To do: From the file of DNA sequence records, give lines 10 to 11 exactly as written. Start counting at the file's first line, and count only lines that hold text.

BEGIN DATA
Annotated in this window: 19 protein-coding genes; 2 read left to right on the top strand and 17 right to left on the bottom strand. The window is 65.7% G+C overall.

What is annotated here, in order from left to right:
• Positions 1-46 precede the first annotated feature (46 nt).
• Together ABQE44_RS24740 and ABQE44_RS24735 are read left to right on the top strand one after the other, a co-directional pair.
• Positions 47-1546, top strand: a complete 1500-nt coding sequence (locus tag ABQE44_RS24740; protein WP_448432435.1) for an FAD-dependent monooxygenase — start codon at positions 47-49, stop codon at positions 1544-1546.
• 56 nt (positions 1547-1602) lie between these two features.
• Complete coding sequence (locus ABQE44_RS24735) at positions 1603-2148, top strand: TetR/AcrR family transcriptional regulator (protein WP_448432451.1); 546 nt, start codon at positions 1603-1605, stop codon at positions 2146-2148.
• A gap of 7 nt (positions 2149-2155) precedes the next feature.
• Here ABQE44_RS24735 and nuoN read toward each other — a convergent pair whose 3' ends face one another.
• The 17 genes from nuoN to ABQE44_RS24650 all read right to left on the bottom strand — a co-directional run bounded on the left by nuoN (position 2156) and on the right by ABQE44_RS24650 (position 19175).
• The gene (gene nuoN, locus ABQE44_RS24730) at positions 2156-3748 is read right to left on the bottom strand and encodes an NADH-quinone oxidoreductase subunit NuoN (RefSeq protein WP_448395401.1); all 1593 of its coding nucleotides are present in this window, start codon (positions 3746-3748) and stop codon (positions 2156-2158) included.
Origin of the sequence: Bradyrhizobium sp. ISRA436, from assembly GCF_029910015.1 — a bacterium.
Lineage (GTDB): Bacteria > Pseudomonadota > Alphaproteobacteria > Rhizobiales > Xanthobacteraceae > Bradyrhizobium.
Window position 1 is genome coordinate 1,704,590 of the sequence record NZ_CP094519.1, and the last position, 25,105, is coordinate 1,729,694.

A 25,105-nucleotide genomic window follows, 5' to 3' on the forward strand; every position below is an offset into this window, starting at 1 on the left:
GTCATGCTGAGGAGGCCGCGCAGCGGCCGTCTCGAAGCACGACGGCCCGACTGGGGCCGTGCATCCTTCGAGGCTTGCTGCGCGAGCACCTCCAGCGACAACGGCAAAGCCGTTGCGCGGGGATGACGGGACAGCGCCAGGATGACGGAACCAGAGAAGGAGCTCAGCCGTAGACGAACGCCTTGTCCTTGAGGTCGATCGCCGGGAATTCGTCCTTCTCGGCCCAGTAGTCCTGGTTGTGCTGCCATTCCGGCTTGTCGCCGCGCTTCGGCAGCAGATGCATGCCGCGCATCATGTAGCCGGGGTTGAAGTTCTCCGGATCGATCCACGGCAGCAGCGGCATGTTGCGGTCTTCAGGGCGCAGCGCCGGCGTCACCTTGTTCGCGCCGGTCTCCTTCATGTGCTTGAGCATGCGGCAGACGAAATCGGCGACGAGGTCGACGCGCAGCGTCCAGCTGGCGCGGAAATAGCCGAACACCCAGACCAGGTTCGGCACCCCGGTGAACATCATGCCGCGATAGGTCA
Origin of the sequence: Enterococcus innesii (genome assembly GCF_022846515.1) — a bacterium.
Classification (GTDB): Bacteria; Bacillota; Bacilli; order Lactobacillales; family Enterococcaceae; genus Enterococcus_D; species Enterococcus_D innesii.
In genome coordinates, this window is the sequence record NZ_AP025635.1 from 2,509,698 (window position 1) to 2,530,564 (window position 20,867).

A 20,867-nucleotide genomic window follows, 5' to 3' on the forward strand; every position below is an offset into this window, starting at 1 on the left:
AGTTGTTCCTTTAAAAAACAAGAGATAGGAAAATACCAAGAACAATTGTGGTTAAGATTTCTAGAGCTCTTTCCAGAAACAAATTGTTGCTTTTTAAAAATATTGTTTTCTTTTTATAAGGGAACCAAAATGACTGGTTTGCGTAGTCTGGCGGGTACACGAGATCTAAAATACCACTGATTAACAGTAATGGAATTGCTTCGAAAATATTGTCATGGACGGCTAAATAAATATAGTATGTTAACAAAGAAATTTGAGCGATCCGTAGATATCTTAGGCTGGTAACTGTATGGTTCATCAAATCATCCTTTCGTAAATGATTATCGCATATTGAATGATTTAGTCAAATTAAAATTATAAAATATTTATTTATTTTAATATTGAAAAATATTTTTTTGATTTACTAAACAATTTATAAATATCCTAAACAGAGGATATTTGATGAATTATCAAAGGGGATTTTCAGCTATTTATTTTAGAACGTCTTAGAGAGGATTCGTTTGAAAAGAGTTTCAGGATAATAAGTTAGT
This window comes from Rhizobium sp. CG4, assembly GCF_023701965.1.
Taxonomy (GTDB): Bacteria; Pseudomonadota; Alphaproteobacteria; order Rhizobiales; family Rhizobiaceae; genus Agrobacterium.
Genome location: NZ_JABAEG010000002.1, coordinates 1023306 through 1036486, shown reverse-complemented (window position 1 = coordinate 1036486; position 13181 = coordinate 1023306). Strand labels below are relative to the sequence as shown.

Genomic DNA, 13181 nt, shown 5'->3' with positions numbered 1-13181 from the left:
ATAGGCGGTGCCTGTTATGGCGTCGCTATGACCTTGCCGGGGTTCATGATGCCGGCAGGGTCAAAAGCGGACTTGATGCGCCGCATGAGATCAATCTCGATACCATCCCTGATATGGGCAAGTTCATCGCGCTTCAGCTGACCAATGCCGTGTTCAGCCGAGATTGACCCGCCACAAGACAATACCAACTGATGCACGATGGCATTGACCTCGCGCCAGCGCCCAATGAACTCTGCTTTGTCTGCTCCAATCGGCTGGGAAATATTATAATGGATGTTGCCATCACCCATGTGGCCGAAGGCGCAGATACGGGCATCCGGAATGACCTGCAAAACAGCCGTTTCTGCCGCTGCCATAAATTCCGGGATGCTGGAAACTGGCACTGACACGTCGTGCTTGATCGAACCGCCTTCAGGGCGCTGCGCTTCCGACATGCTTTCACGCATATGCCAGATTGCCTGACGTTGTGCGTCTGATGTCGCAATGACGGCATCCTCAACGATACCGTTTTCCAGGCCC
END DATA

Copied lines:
• The 17 genes from nuoN to ABQE44_RS24650 all read right to left on the bottom strand — a co-directional run bounded on the left by nuoN (position 2156) and on the right by ABQE44_RS24650 (position 19175).
• The gene (gene nuoN, locus ABQE44_RS24730) at positions 2156-3748 is read right to left on the bottom strand and encodes an NADH-quinone oxidoreductase subunit NuoN (RefSeq protein WP_448395401.1); all 1593 of its coding nucleotides are present in this window, start codon (positions 3746-3748) and stop codon (positions 2156-2158) included.